Using Markov Chains to Simulate Your Friends

By: Andy Lee

Markov Chains, for those who are unaware, are graphs which can be used to model behaviors based on probabilistic weights between the various states in the graph. Markov Chains are often used in mobile keyboards as part of the predictive text functionality and can produce incredibly accurate results. A simple Markov Chain (which admittedly produces less precise results) can be used to create fun simulations of conversations between friends.
The first step is to acquire some data with which you can generate the MC. Facebook allows users to download an archive of all their data. Included in this archive is a collection of html files containing all of that user's Facebook Messenger conversations. I used BeautifulSoup to parse these conversations in order to organize the data before sending them off to be processed into separate MCs for each participant in the conversation.
The actual implementation of the MC is where the greatest variance in complexity can be found. For my implementation, I opted for an edge list representation implemented with Python's dictionary hashmap. Each word is represented by a Word Node struct which contains useful metadata such as the number of times the word has terminated a sentence and the other weights of the connections to other Word Nodes. Additionally, my graph implementation maintains a distinct list of initial words for faster selection of a starting state. The next states are selected using numpy's random choice method run on each node's edge list. As the sentence grows longer, each word is given an increased likelihood of terminating the sentence, thus preventing any infinitely long sentences.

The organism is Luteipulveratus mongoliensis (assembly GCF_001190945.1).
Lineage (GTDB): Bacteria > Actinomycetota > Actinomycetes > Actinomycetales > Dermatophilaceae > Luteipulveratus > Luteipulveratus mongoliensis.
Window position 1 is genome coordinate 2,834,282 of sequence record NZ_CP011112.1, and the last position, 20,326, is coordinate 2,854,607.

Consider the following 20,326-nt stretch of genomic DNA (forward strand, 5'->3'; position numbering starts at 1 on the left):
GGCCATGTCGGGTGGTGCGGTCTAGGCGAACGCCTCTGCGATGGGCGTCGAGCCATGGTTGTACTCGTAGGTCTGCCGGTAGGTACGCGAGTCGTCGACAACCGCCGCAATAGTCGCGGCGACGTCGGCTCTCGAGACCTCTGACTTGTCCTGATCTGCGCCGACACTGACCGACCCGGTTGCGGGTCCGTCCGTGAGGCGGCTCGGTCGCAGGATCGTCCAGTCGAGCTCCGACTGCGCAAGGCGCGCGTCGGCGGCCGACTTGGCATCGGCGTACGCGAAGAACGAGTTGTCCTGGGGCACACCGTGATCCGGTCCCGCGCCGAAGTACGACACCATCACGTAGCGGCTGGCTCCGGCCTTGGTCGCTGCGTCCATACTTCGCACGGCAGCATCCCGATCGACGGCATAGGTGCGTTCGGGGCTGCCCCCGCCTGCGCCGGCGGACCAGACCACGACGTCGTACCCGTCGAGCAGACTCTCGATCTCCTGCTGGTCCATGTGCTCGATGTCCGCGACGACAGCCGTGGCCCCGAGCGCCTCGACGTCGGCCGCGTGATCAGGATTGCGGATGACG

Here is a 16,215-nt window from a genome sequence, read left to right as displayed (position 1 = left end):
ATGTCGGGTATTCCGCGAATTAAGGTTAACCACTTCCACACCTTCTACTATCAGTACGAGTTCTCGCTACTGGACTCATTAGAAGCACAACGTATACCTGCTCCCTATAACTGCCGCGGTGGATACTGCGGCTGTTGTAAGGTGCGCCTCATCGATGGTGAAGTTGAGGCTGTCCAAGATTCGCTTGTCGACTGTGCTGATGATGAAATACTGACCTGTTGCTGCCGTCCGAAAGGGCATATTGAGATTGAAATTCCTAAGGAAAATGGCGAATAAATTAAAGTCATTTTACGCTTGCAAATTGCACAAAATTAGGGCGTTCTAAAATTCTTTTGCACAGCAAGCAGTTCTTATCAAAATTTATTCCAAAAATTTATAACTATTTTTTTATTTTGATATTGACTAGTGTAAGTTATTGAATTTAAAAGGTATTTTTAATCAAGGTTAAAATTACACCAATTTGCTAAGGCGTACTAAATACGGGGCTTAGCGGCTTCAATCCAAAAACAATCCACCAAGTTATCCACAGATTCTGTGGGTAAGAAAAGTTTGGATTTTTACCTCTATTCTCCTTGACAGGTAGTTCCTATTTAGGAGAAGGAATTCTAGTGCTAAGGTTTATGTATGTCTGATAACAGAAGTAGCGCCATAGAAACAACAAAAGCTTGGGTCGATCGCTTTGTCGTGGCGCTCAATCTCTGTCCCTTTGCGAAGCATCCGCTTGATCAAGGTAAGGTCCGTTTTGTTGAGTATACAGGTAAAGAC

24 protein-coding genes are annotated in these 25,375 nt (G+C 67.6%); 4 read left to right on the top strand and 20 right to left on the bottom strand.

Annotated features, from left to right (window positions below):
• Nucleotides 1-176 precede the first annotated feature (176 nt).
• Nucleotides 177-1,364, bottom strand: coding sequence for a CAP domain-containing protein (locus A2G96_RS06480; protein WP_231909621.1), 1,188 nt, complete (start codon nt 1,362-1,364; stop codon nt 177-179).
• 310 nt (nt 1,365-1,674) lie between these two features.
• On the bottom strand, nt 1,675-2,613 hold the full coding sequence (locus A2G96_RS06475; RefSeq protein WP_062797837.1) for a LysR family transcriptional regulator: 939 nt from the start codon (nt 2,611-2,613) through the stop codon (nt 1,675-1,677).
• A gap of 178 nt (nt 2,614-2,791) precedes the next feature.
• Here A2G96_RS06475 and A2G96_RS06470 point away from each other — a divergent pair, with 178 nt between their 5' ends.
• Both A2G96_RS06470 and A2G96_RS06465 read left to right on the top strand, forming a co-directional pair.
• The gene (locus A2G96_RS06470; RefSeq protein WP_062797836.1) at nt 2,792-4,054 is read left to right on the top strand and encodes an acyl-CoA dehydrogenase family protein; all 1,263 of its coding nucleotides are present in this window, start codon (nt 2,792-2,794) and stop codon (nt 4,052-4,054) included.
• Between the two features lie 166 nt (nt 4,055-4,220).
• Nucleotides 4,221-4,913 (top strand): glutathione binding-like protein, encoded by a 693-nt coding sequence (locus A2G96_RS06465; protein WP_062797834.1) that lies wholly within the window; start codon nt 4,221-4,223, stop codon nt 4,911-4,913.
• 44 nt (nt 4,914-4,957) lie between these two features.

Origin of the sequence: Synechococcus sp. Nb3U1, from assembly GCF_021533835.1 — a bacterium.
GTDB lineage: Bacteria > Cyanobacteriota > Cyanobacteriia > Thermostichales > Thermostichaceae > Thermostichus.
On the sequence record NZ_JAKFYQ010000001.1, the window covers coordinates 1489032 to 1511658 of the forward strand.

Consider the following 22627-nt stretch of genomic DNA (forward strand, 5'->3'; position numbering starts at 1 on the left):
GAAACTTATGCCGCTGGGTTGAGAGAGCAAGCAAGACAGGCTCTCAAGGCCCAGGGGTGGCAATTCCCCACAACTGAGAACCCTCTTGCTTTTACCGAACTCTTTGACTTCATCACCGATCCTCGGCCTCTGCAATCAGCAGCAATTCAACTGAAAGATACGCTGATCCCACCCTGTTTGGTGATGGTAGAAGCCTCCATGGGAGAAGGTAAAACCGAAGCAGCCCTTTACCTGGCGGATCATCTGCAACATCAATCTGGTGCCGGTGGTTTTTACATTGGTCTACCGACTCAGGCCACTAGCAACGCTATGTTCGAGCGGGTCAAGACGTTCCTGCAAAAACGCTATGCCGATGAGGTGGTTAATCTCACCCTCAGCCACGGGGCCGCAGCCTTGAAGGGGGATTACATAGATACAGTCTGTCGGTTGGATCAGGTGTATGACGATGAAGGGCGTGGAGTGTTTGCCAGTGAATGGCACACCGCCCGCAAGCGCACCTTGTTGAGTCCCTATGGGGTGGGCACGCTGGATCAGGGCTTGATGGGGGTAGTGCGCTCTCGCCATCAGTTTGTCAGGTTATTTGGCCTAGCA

There are several possible improvements that can be made. Most significantly, but also most difficulty, word pairs could be used instead of single words in order to allow for more context driven generation. Currently, the increasing modifier for terminating probability is a constant value though this could be modified based on the average length of a given participant's sentences. This, however, could be negatively influenced by the extreme frequency of single word messages in any sort of text-based chat. It may be possible to improve the performance of the graph generation by switching to a different graph implementation however the more commonly used adjacency matrix would likely be implemented with a sparse matrix which I found had slower runtimes compared to my current edge list dictionary implementation.
The code for this project is available on my github:

Last Edited: 2018-03-04
View Count: 763